The Networks of Centres of Excellence program has announced that the Canadian Mountain Network will receive $18.3 million in funding over five years (2019–2024) to support its ambitious research, training, and knowledge mobilization agenda.

The Canadian Mountain Network (CMN) is an alliance of partners from universities, governments, Indigenous and non-Indigenous communities, not-for-profits, and businesses dedicated to the sustainability of mountain environments and communities across the country and around the world.

Microplastics have been discovered in a remote area of the French Pyrenees mountains. The particles travelled through the atmosphere and were blown into the once pristine region by the wind, according to a new study published in Nature Geoscience.

This is just the latest example of the 'hidden risks' posed by plastics that humans cannot see with the naked eye. For now, governments and activists are focused on avoiding plastic litter in the environment, driven mainly by concern for wildlife and worries over unsightly drinks bottles or abandoned fishing nets on beaches. Plastic bag usage has been cut in many parts of the world, and various projects are exploring how to gather up the floating plastic waste in oceans. But little has yet been done to deal with polluting plastic particles that are usually invisible.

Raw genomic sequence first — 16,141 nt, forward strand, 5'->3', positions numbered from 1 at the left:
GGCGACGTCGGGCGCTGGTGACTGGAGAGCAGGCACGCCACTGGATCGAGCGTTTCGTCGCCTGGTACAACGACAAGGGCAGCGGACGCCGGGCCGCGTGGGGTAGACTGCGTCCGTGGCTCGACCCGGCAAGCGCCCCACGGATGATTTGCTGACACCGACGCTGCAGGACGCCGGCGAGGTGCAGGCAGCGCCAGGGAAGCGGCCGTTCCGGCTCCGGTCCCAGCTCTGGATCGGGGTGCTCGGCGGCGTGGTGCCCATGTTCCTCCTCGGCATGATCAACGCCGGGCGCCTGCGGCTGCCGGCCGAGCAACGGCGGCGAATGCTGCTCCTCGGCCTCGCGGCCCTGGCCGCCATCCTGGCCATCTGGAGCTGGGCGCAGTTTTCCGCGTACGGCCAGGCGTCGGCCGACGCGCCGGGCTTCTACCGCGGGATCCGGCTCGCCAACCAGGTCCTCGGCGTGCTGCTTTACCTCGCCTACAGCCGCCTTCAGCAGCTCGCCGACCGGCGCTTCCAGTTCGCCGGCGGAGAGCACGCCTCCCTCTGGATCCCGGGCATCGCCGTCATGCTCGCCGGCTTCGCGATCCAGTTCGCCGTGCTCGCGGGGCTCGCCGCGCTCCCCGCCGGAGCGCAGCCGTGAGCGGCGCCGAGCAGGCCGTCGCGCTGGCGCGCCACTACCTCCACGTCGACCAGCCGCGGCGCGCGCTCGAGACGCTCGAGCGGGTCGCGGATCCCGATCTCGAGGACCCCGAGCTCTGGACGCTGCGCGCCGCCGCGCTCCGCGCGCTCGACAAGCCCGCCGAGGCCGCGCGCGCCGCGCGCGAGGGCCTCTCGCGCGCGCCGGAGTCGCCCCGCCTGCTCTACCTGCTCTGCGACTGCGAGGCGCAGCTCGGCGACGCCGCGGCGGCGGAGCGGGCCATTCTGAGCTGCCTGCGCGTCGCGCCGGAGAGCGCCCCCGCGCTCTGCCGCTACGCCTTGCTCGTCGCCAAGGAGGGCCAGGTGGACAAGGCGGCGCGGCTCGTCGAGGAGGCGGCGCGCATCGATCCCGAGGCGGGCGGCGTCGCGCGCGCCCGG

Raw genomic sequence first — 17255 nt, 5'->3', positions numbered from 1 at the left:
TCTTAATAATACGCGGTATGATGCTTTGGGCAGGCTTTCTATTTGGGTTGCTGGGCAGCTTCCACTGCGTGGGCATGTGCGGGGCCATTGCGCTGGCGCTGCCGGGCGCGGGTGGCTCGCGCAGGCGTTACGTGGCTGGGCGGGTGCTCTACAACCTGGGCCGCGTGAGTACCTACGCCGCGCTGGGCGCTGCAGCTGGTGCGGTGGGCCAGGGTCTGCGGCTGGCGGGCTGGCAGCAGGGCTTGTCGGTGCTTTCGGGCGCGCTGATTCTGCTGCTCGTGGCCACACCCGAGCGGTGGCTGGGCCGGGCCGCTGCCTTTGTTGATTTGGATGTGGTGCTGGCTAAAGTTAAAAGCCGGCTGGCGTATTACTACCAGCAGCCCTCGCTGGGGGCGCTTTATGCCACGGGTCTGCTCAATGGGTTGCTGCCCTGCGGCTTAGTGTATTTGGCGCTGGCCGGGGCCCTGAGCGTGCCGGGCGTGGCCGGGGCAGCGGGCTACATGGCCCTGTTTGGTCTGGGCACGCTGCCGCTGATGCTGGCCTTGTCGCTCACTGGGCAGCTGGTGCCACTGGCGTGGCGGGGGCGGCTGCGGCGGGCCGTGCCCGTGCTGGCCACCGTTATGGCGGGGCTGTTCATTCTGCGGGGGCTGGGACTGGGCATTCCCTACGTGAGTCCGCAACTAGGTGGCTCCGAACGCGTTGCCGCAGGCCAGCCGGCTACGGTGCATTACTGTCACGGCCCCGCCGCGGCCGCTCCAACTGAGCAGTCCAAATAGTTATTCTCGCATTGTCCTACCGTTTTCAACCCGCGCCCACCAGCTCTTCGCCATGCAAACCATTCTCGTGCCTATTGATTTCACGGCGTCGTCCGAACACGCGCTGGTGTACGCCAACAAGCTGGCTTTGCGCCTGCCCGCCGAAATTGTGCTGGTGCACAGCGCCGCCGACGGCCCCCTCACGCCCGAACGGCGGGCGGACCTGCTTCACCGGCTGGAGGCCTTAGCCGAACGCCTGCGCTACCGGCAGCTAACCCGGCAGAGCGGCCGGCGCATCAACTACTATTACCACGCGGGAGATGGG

A study published in the journal Water Policy stresses that rapid urbanisation in the region, driven mainly by tourism, is threatening water security in the area – which will only be exacerbated by climate change. The researchers argue that unless a long-term and mountain-specific strategy is devised, millions living in the region would face a severe water crisis.